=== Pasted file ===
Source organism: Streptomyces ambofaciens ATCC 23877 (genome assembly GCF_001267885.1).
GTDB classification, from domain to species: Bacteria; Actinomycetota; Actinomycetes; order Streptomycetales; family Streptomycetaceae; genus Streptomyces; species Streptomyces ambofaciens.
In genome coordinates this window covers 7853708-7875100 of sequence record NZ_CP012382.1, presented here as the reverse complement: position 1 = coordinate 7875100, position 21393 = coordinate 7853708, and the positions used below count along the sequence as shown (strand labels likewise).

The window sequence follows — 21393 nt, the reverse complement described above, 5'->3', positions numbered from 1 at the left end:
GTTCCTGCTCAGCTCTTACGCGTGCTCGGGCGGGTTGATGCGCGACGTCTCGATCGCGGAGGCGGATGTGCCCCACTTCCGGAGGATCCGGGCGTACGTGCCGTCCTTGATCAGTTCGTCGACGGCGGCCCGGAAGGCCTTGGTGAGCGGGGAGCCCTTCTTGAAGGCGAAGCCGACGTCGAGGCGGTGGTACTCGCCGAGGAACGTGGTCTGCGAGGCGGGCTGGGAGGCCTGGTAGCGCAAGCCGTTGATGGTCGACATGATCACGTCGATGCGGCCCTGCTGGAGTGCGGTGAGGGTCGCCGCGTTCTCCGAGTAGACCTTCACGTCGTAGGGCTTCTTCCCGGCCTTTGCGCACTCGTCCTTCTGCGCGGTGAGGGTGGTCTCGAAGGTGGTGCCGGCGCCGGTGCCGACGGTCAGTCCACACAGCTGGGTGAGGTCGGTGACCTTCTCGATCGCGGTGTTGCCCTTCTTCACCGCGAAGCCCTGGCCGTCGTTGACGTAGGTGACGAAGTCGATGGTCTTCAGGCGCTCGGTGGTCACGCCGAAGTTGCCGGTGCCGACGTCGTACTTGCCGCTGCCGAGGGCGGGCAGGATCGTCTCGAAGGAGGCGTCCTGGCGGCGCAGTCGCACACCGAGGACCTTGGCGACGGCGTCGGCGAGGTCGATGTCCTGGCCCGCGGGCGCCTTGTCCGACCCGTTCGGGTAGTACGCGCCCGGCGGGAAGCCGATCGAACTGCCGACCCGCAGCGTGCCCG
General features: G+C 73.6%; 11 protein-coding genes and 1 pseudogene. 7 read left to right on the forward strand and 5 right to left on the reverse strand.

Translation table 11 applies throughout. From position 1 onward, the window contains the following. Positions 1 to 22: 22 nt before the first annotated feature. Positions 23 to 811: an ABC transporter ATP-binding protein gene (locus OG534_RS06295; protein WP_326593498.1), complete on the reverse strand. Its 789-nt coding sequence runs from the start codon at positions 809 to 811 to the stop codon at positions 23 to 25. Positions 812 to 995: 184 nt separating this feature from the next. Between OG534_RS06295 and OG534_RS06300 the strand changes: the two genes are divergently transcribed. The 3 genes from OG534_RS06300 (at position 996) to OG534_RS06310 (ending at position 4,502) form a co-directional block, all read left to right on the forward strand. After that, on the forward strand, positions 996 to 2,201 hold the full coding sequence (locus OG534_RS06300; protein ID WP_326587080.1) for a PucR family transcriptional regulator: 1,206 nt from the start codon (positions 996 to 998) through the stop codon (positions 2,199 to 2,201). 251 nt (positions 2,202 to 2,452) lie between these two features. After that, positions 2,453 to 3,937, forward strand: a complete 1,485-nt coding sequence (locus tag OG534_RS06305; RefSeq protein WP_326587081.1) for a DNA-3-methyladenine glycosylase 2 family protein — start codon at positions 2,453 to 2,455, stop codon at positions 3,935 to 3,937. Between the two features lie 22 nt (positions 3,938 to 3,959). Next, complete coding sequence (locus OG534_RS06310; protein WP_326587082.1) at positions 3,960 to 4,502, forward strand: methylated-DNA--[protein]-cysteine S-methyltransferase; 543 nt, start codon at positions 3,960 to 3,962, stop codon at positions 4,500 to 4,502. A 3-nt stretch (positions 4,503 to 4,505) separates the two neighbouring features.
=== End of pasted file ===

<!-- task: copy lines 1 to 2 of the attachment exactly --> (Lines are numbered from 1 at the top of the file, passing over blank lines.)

Source organism: Streptomyces ambofaciens ATCC 23877 (genome assembly GCF_001267885.1).
GTDB classification, from domain to species: Bacteria; Actinomycetota; Actinomycetes; order Streptomycetales; family Streptomycetaceae; genus Streptomyces; species Streptomyces ambofaciens.